To pay tribute to Jack Kirby's Fourth World creations, the show introduced the New God Darkseid to Superman's roster of villains. The character had previously appeared in Super Friends: The Legendary Super Powers Show and The Super Powers Team: Galactic Guardians in the 1980s, but Superman: The Animated Series portrays him as the dark and powerful cosmic dictator as originally envisioned by Kirby in the comics. Michael Ironside's voice was initially lowered for Darkseid's first two appearances in the series, though this modulation was dropped in favour of Ironside's natural voice for subsequent episodes.
TMS also did the digital black hole effects in the episode "Absolute Power," although Koko and Dong Yang did the background and character animation.
As with the majority of shows in DC animated universe, Superman: The Animated Series received a comic adaptation taking place in the same universe, that ran from 1996 to 2001, with 68 issues, an annual and a special issue featuring Lobo. Paul Dini wrote the first issue of the series, followed by Scott McCloud, Mark Millar and Evan Dorkin. Among the artists that contributed with the series are Ty Templeton, Rick Burchett, Mike Manley, Aluir Amancio, Min S.Ku and Neil Vokes.
|First aired||Last aired|
|1||13||September 6, 1996||February 15, 1997|
|2||28||September 8, 1997||May 2, 1998|
|3||13||September 19, 1998||February 12, 2000|
|Tim Daly||Kal-El / Clark Kent / Superman / Bizarro|
|Dana Delany||Lois Lane|
|David Kaufman||Jimmy Olsen|
|Clancy Brown||Lex Luthor|
|Joseph Bologna||SCU Lt. Dan Turpin|
|George Dzundza||Perry White|
|Lisa Edelstein||Mercy Graves|
|Lauren Tom||Angela Chen|
|Mike Farrell||Jonathan Kent|
|Shelley Fabares||Martha Kent|
|Joely Fisher||Lana Lang|
|Victor Brandt||Professor Emil Hamilton|
|Joanna Cassidy||Inspector Maggie Sawyer|
Much like Batman: The Animated Series and other Warner Bros. cartoons adapted from popular DC Comic books, Superman: The Animated Series was released on DVD January 25, 2005, though it did not receive the same disc transfer as Batman did (the second disc of each volume was given the Side A/B treatment). The DVDs present the series' episodes in their airing order along with special features. Volume Two was released on December 6, 2005 and Volume Three was released on June 20, 2006. On November 24, 2009, Warner Home Video released Superman: The Complete Animated Series, a 7-disc boxed set that includes all 54 episodes of the series as well as extensive bonus features.
A direct-to-DVD feature, Superman: Brainiac Attacks was released in 2006, although it is not considered to be part of DCAU continuity, despite featuring the same character designs as Superman: The Animated Series, as well as both Tim Daly and Dana Delany reprising their voice roles as Superman and Lois Lane, respectively.
|DVD Name||Ep #||Release Date||Additional Information|
|Superman: The Animated Series - Volume 1||18||January 25, 2005||
|Superman: The Animated Series - Volume 2||18||December 6, 2005||
|Superman: The Animated Series - Volume 3||18||June 20, 2006||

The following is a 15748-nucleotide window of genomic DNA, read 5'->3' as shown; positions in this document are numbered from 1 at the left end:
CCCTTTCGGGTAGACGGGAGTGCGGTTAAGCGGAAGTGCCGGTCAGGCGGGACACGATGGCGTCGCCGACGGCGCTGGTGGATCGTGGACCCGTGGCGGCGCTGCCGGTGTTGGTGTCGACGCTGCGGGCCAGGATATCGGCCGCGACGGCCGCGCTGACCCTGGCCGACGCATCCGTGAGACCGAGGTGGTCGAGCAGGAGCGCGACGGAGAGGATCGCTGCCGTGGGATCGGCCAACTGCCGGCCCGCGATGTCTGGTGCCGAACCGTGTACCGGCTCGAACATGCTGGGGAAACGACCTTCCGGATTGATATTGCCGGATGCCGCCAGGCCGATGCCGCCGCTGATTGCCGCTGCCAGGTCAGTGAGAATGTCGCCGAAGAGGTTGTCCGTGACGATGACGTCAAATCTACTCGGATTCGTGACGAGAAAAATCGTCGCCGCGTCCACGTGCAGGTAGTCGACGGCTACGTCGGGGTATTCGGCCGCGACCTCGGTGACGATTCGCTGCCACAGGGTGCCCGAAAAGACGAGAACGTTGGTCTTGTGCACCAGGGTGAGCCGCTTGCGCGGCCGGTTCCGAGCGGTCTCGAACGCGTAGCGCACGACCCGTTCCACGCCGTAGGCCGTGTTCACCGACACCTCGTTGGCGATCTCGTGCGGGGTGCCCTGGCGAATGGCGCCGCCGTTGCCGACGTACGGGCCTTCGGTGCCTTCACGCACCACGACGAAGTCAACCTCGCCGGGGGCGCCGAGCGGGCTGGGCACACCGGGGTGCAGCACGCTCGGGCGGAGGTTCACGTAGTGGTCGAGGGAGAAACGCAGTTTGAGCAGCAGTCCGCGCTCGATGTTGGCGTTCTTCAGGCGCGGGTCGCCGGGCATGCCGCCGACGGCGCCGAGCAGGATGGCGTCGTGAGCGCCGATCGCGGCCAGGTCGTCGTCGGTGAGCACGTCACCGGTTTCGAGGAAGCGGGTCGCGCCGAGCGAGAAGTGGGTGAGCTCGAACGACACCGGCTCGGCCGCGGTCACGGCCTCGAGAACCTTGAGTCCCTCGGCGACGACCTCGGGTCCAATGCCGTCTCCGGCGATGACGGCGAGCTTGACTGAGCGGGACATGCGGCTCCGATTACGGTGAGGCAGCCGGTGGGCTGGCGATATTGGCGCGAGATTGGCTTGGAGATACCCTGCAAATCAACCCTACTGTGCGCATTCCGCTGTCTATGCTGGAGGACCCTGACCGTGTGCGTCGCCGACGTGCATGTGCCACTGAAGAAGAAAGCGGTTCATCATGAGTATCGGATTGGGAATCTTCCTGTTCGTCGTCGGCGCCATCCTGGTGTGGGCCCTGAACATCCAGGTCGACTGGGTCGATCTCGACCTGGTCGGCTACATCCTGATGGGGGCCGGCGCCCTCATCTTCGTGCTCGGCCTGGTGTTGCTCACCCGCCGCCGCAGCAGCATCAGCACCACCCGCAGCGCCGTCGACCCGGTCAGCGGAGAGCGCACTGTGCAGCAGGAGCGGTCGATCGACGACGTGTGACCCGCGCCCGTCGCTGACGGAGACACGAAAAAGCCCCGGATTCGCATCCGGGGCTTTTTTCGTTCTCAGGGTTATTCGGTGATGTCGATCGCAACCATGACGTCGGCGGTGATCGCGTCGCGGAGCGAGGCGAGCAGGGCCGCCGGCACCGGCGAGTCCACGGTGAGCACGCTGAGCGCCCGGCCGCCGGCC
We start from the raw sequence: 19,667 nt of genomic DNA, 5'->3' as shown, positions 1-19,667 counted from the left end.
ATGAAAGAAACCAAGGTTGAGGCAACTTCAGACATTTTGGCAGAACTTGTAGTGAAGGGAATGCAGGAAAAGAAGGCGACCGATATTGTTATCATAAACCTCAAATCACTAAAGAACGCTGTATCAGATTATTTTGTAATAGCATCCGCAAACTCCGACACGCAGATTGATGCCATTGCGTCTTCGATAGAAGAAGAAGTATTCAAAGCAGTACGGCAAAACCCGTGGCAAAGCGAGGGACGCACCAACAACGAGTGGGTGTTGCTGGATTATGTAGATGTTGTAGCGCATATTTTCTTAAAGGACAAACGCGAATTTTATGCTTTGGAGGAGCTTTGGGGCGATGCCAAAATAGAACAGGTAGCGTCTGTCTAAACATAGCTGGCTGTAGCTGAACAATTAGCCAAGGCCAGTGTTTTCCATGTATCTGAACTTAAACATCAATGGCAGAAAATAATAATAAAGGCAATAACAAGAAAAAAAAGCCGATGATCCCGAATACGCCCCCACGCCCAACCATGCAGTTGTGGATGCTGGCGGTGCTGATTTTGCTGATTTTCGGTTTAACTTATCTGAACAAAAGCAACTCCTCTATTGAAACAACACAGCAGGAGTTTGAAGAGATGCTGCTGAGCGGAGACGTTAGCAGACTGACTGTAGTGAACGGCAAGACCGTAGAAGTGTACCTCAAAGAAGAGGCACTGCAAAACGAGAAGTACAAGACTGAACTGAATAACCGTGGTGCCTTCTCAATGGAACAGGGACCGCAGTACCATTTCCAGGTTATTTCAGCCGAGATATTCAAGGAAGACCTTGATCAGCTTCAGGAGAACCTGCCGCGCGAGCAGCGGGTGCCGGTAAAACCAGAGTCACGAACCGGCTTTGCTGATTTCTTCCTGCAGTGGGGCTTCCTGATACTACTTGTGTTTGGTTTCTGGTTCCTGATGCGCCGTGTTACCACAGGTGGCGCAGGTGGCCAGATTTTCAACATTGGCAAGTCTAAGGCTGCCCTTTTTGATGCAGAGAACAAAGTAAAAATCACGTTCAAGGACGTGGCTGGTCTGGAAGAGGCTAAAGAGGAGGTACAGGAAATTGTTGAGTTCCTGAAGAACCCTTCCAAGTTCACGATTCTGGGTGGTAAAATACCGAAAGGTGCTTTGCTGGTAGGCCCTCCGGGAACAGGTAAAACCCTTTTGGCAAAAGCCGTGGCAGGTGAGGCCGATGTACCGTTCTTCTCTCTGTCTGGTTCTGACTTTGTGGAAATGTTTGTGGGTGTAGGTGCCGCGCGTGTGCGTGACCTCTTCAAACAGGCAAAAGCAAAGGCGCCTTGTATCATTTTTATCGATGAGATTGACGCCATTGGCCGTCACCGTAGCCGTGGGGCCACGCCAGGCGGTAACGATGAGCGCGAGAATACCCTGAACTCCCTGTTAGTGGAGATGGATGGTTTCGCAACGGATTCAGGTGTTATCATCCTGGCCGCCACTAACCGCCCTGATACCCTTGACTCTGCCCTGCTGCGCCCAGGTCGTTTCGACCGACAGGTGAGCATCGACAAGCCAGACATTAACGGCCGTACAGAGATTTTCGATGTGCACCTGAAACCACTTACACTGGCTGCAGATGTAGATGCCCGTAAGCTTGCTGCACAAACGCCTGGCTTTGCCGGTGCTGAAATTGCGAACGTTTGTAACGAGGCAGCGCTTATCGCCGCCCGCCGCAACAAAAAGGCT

|Superman: The Complete Animated Series||54||November 24, 2009||
"Apokolips...Now! Part II" was later altered from its original airing on February 7, 1998. Originally the Dan Turpin funeral at the episode's end was a true homage to late New Gods creator Jack Kirby and featured several of his comic creations as attendees to the funeral including Nick Fury, the Fantastic Four, Big Barda, Scott Free, Orion and others, alongside Kirby's friends and fans Mark Evanier, Bruce Timm, Paul Dini, Alex Ross, his father Norman Ross and Stan Lee. These characters and persons were later removed and the scene pacing was re-edited for subsequent airings and its DVD release on Superman: The Animated Series Volume 3 Disc 3. The original sketches for this scene can be found at Michael Eury's book The Krypton Companion published by TwoMorrow's Publishing (ISBN 1-893905-61-6). Neither DC nor Warner ever commented on the decision to alter this particular scene, but it has been speculated that copyright issues regarding the use of the likenesses of Marvel Comics characters and the long-time rivalry between the two companies might have motivated the deletion.
As with Batman: The Animated Series, Shirley Walker was in charge of the series' music. Walker wrote the series theme and composed themes for various characters, as well as scoring six episodes herself - "Father's Day," "The Hand of Fate," "Obsession," "Absolute Power" and the two-parter "Legacy." Unlike the previous series, only four other composers worked on the series - Kristopher Carter, Harvey R. Cohen, Michael McCuistion and Lolita Ritmanis. Almost every episode had a completely original score; very few reused music from previous shows, and only one episode ("Superman's Pal," credited to Carter, McCuistion, Ritmanis and Walker) was entirely "scored" with tracked material.
On January 28, 2014, La-La Land Records released a 4-disc compilation of music from the series, collecting 20 complete episode scores, including those of the "World's Finest" three-parter, the "Apokolips... Now!" two-parter, the "Little Girl Lost" two-parter and "In Brightest Day...". It is a limited edition release of 3000 units and can be purchased through the label's website.
If sales of this release improve significantly, La-La Land Records will produce a second volume.
Disc One (Total Time 78:59)
Disc Two (Total Time 78:59)
Disc Three (Total Time 78:36)
Disc Four (Total Time 79:00)
Superman 64, released for the Nintendo 64 console in 1999, was the first video game to be produced based upon the series, however it is considered to be one of the worst Superman video games and worst games ever. A second video game, Superman: Shadow of Apokolips was released in 2002 for the PlayStation 2 and GameCube consoles. It was produced by a different company, and was described as "a respectable but average superhero game.